Targeting Korea’s emerging luxury market

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Targeting Korea’s emerging luxury market

When the French delegation of Comitie Colbert recently visited Korea to discuss the luxury market here, the Korean press jumped the gun by asking them how the French companies would punish makers of Korean copycat products.
The three senior members ― Olivier Mellerio, the president of Comitie Colbert; Elisabeth Ponsolle des Portes, the delegation general, and Daniel Mayran, the president of Comitie Colbert Korea ― had other priorities. Yes, a fight against made-in-Korea “Louis Vuitton” and “Chanel” pouches was somewhere on their agenda; Ms. Ponsolle des Portes, who joined Comitie Colbert in January, plans to dedicate her expertise to protecting intellectual property.
“When someone copies a book or an artwork, it’s theft. In stealing someone else’s property, there can be no good or bad copies ― it’s like asking if there can be ‘good’ heroin,” Ms. Ponsolle explained.
Even so, the Comitie Colbert board members insisted that the headline-crazy Korean journalists largely missed the point.
Mr. Mellerio told the IHT-JoongAng Daily: “We’re aware of the situation regarding the counterfeit industry in Korea and in other countries, but that’s not the primary reason why we established the world’s third Comitie Colbert in Korea; handling counterfeit products depends on each member’s brand strategy. We’re an association of French brands that seeks synergy in promoting French creativity and luxury.”
Comitie Colbert was established in 1954 in France to promote a “French way of life” in the ever-expanding luxury goods market. The objective of the group was to represent a unified body of French luxury brands and to preserve excellence in various industrial sectors. Today, the group represents 69 French brands associated with luxury in fields including clothing, jewelry, liquor and travel.
Pointing out that Comitie Colbert Korea was the third to be founded outside France (following the United States and Japan), Mr. Mayran said he was behind the decision to establish a Korean branch.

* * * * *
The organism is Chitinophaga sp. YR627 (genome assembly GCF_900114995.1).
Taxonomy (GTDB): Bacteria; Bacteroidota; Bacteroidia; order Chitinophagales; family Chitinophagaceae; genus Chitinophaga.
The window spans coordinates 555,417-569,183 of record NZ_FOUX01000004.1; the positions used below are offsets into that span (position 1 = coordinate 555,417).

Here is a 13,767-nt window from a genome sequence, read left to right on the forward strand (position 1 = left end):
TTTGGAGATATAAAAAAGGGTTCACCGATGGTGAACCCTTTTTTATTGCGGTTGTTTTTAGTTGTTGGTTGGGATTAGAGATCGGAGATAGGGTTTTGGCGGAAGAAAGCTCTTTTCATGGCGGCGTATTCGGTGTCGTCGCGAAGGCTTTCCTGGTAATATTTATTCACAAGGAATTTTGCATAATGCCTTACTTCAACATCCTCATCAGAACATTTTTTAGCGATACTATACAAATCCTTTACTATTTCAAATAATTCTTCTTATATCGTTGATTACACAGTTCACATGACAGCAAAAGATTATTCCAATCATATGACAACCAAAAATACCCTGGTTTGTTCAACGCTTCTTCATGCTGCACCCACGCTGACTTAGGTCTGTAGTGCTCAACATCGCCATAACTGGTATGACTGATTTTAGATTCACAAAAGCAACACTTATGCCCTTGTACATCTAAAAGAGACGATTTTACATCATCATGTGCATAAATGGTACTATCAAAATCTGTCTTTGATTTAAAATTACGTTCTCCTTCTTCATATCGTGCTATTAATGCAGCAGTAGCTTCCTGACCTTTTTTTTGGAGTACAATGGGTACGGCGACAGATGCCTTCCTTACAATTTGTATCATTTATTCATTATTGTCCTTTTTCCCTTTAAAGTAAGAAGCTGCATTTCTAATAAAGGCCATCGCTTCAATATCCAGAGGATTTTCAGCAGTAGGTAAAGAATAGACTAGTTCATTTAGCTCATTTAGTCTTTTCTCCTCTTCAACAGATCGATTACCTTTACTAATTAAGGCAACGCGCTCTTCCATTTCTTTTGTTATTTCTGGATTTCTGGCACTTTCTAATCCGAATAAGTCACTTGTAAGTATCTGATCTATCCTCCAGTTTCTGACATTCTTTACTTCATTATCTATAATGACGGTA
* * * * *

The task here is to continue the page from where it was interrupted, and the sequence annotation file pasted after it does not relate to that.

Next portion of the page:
Formerly the vice president of Air France and the Asia-Pacific head of the Meridian Hotel chain, he had become a frequent traveler in Asia. After more than a decade’s worth of visits to Korea, he began to realize that Koreans had gradually developed an awareness of luxury and were seeking a new lifestyle. “Korea was like America or Japan 30 years ago, ready for a fully developed market.” Mr. Mayran said.
He went back to Paris and met with Comitie Colbert’s board members and suggested the idea of establishing a presence in Korea. “My feeling wasn’t enough to convince them, so I prepared thorough market research on the Korean luxury market,” he said.
He submitted research data that included a list of Korean companies that developed luxury goods targeting high-end consumers; the price range of the products; their annual turnovers, and the rate of growth, as well as the importance of the Korean market in the world.
Back in France, the plan was unanimously agreed to. By January 2002, four representatives of French brands, including Mr. Mayran himself, who currently heads Bluebell Korea, gathered to start Comitie Colbert Korea. Two months later in March, Comitie Colbert Hong Kong was set up. Today, Comitie Colbert Korea represents 18 French brands in Korea.
Both Ms. Ponsolle des Portes and Mr. Mayran acknowledge that the idea of luxury is not limited to French brands. They noted that the presence of influential, talented Koreans working abroad helped create public awareness of luxury brands made by Koreans.
“Koreans regard imported French products as the only luxury brands, but they are not aware of the fact that a number of Korean products are known as luxury brands in France,” Mr. Mayran said. “Samsung mobile phones, for example, are very expensive, much-coveted items in France. I went to see the fashion show staged by a Korean haute couture designer, Jihaye, in Paris, and there were many important VIPs there.”
He believes that Korean companies aiming for excellence should form their own committee in Korea so that there can be better communication and collaboration between two major world markets.
To promote understanding of luxury goods, Comitie Colbert has organized, since 1987, a design competition among aspiring students. Ms. Ponsolle des Portes said prototypes of the winners from around the world will be on display in the new Galleria Lafayette department store in Paris in March 2004.
In Comitie Colbert Korea’s bimonthly meetings, members have been reviewing a program to offer internships and possibly permanent positions in French luxury companies to young professionals in Korea.

by Ines Cho
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